Deputy Chief Blows Whistle on 'Dysfunctional' Police Department
The deputy chief of police has asked for the U.S. Department of Justice to intervene and conduct an investigation.
The Anne Arundel County Council finally got some answers Monday night during its inquiry into Police Chief James Teare Sr.’s involvement with the County Executive’s secretive dossiers.
The Anne Arundel County Police Department's Deputy Police Chief Lt. Col. Emerson Davis said, while under oath, that he thinks the county’s police department has become dysfunctional.
“This is the biggest black eye we’ve had on this department in the 35 years that I’ve been here,” Davis said. “Right now we are dysfunctional as a police department.
“We have commanders pointing fingers at each other. We have commanders who won’t take ownership of these problems … We have people that are creating alliances because of the issues going on here. Those right there create problems in the police department.”
Davis said that he had asked the U.S. Department of Justice to “come in and take oversight of the department and do an investigation from top to bottom.”
Later, Councilman Jerry Walker (R-7th District) introduced legislation that calls for County Executive John R. Leopold to have Teare suspended based on the allegations Davis made Monday night. The council is set to vote on that resolution at their next meeting scheduled for April 16.
It was the culmination of a series of inquiries conducted by the County Council that started when the council subpoenaed Teare for questioning on March 20.
After Teare’s attorney said his client would not attend, the chief did show up for the council’s March 26 meeting. But Teare deflected most questions, saying that his answers were protected by the grand jury’s investigation into Leopold.
Among the charges against Leopold are allegations that he used his security guards, officers in the police department, to compile information on political opponents. Some of these dossiers have been released by the police department in a public information request.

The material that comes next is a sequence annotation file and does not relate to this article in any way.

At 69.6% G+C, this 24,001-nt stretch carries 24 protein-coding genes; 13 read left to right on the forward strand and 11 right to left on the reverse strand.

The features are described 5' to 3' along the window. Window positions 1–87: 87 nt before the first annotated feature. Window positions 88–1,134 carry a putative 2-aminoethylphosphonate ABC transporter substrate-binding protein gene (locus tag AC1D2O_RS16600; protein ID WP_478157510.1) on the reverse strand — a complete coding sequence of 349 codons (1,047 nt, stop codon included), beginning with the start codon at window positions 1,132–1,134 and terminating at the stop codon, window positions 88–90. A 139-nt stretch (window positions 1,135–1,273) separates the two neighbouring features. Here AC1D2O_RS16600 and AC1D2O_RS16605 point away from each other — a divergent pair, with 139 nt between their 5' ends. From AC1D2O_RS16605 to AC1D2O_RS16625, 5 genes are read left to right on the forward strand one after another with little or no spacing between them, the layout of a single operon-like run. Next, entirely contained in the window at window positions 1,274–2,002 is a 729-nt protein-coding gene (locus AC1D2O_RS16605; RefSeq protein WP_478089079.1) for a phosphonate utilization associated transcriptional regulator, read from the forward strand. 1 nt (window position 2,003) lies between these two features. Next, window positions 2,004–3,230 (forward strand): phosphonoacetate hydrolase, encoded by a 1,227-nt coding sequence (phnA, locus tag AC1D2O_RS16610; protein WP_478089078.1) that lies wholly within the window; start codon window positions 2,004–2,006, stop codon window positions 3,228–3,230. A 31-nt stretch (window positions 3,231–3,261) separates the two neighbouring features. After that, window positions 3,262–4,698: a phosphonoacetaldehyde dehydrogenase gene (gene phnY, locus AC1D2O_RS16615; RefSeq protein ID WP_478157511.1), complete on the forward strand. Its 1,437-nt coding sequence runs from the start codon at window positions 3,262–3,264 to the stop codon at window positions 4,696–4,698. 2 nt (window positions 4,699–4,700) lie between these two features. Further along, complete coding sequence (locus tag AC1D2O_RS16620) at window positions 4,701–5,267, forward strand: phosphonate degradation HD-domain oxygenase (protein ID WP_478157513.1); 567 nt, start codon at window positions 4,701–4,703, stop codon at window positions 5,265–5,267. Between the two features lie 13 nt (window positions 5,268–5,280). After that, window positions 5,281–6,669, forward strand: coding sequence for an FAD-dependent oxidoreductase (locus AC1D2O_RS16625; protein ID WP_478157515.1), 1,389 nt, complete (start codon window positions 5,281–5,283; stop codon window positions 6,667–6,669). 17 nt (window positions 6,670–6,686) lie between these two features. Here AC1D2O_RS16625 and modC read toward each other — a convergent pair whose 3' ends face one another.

Councilman Jamie Benoit (D-4th District) asked Davis if he had ever seen Teare in possession of a dossier on someone that was not a public safety threat. Davis replied that there was one instance when he saw Teare reviewing a dossier on a woman who claimed Leopold had approached her inappropriately in the line of the cafeteria at the Arundel Center.
“I expressed my concern about having the file, and we discussed the issue, and that it didn’t meet the criteria of a public safety threat. After some further discussion, the chief asked me what should happen to the file,” Davis said.
“What happened to it?” asked Benoit.
“I suggested the file be destroyed immediately,” Davis said. “[Teare] turned around to the shredder behind his desk, immediately shredded the document and called a sergeant in the police department and told him to do no further investigation.”
When asked who ordered the dossier be compiled, Davis said that was “the million-dollar question” the grand jury investigation hoped to answer.
Councilman John Grasso (R-2nd District) said he thought the council was trying to act “like Judge Judy.” Even though Davis was sworn under oath at the outset of questioning, he might not be telling the whole truth, Grasso said.
“People lie on oath,” Grasso said. “We are not in a courtroom. There is no judge up here.”
Grasso’s comments drew boos from the audience. He then began asking questions of Davis—whether he had an ax to grind against Teare, and if he had ever been accused of creating a hostile workplace in his environment. Davis said he had but, after further questions, put his foot down.
“I don’t think you want to go here, Mr. Grasso,” Davis said.
Grasso concluded by saying that he was merely emphasizing that the council was not a court—it was a legislative body and shouldn't be acting like a court of law.
Councilman Peter Smith (D-1st District) asked Davis what he would do if he were chief—how he would solve the department’s problems. Davis replied that if it wasn’t Teare, then it would be someone else. But he said something needed to be done.
“I believe those votes of no confidence are a cry out for help by 98 percent of our police department,” Davis said.
Two police unions, representing more than 650 employees within the Anne Arundel County Police Department, have issued votes of no confidence in Teare and Leopold, and called for their resignations.